The first time I sent my daughter off to school she was four. She was so excited on the first day that while other children were clinging to their mothers' legs, my Peanut ran straight into the preschool room without even waving goodbye. Meanwhile, I was stressing out. Not just because I was sending my baby off to school for the first time, but because she happens to have cystic fibrosis.
Cystic fibrosis leaves her body susceptible to lung infections. A simple cold could land her in the hospital on IV antibiotics. So far, we had protected her well. She had rarely been sick, and now we felt like we were throwing her to the cold and flu virus wolves masquerading as cute preschoolers.
When you have a child with CF, you hear every cough and sneeze within a five mile radius. And every time I stepped foot in the preschool room at least one child would be coughing. I wanted to grab Peanut and plant her on the other side of the room. The other option was to drag her out of school. That, however, would have devastated my eager little learner. There had to be a way to keep her healthy while letting her explore and be free at school.
I armed her teachers with information on CF. I gave them brochures from the CF Foundation and provided them with disinfectant.
I spoke to the other parents at a meeting about the importance of keeping their sick children home from school.
I attached hand sanitizer to her lunch box and reminded her to use it every time I dropped her off.
I asked that since they rotated seats every day, that they make sure to rotate Peanut away from whichever child was coughing or sneezing that day.
I had her wash her hands and change her clothes as soon as she was home.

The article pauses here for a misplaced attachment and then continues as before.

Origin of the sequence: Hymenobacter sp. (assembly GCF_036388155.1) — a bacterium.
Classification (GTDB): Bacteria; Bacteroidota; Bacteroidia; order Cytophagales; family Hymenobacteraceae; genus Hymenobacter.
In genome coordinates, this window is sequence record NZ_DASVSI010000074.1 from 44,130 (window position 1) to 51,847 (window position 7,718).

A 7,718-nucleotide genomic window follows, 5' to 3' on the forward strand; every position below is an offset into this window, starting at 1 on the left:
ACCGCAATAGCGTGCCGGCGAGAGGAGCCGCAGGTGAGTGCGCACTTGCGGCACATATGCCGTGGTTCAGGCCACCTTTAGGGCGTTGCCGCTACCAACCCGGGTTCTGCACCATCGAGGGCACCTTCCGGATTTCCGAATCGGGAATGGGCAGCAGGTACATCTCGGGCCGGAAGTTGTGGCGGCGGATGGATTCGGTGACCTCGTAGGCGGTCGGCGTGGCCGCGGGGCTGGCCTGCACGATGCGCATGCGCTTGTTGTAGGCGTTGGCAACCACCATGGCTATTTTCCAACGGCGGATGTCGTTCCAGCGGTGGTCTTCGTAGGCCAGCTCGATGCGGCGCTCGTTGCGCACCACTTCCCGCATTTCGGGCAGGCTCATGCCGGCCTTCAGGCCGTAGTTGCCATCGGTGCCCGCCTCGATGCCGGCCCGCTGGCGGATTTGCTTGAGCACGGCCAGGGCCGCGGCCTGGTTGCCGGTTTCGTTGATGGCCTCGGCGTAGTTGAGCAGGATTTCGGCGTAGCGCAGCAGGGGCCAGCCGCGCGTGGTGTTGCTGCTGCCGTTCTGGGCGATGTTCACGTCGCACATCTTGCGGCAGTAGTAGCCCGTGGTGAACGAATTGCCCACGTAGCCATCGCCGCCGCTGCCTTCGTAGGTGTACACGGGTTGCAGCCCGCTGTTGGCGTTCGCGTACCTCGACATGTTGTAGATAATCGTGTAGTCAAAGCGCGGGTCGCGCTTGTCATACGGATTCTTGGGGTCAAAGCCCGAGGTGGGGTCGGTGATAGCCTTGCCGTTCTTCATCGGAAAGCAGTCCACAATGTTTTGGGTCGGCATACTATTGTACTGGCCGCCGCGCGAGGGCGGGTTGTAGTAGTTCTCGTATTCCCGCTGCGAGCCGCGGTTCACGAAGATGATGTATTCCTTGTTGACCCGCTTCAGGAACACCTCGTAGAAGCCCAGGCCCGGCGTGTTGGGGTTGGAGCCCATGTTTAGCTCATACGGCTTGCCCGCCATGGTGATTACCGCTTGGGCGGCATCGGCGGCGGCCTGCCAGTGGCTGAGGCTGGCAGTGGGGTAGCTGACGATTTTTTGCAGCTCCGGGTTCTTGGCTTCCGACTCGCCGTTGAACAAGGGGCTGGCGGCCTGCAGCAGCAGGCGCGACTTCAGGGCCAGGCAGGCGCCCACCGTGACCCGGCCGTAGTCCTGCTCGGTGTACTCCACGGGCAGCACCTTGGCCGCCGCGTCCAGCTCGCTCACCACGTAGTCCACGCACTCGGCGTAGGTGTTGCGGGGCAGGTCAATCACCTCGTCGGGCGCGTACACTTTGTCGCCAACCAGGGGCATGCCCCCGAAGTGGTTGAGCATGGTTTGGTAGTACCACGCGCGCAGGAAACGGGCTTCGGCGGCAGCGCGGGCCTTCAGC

And you know what? It didn't matter.
Peanut was more sick that year than she ever was before or has been since. She had to double the amount of respiratory therapies she normal does. She spent three or four hours a day doing nebulizer treatments and chest physiotherapy for months. I regretted sending her to school. I wondered what more I could be doing to keep her healthy. Part of me wanted to pull her out of school altogether.
But I couldn't. The thought of it made me cry. Taking her from the one place she begged to go to would have ruined her mental and emotional health. She would have blamed CF. She would have lost her zeal for life. Her desire to learn and make friends would have suffered. As long as we kept up with her treatments, we knew we could push through that year.
And we did. She had so much fun at school. She was reading at age four. She made friends and learned how to cooperate with other kids. She didn't even seem to mind the extra treatments.
That first year of school, our children are exposed to such a large variety of viruses that there's almost nothing we can do about it. But when our children have cystic fibrosis, we can't ignore the fact that another child's little cough could forever affect our children's health, leaving permanent scars on their lungs.
No matter how difficult it is, at some point we have to let go of our children, even when they have a special health need. We can do whatever it takes to protect them, but the one thing we can't do is keep them sheltered forever.
Celebrate the first day of school, no matter how scared you are. It's a big day that all children deserve to be excited about.